On more than one occasion, Milton Friedman has recently praised Alan Greenspan's handling of the money supply. Considering the source, this is very high praise. The price of Greenspan's guidance was a credit-induced investment boom in the late 1990s --with the post-2000 bust being the standard result. We now have a credit-induced housing boom -- and people are rightly wondering when and where the other shoe will fall.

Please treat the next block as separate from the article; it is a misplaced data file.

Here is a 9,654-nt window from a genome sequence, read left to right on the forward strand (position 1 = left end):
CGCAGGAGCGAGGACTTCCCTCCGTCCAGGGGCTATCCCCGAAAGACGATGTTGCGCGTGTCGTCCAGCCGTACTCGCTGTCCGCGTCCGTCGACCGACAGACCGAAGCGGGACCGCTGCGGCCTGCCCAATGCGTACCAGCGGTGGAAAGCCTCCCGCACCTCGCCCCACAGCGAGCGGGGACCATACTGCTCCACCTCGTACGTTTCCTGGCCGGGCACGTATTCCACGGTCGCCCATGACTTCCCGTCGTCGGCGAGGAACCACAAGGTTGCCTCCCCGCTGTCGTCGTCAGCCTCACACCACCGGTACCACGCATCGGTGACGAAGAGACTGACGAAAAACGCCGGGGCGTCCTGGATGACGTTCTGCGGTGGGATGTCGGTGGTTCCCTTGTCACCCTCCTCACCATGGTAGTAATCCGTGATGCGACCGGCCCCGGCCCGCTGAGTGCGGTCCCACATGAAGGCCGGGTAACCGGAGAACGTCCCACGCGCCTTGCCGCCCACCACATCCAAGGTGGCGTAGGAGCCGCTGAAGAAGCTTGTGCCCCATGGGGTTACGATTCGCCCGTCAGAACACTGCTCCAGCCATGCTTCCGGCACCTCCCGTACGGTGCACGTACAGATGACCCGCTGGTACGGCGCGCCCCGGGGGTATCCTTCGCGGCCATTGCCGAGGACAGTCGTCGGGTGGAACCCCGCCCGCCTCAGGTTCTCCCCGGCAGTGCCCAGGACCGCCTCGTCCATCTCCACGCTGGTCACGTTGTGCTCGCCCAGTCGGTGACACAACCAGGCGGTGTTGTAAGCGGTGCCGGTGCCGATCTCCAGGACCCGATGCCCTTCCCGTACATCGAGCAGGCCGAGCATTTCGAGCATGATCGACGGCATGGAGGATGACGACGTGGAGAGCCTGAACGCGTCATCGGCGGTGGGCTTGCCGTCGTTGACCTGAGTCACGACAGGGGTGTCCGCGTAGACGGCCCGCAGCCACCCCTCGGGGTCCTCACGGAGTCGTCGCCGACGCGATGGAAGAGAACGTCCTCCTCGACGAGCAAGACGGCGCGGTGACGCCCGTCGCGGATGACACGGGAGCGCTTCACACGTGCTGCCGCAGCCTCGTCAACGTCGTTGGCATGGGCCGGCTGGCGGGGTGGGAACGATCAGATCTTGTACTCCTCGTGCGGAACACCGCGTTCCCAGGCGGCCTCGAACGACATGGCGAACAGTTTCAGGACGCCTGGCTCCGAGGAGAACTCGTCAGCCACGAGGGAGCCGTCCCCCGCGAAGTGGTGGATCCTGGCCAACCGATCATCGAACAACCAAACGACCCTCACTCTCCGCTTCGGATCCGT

Yet, everyone knows that housing is different. We also know that the various investment cycles are never in synch.
And a recent FDIC examination of a large number of housing booms shows that most of them end in stagnation and not in a "bust".
Besides, as this morning's WSJ "Ahead Of The Tape" reminds us, "bubbles don't end when everybody is screaming about how there is a bubble ..."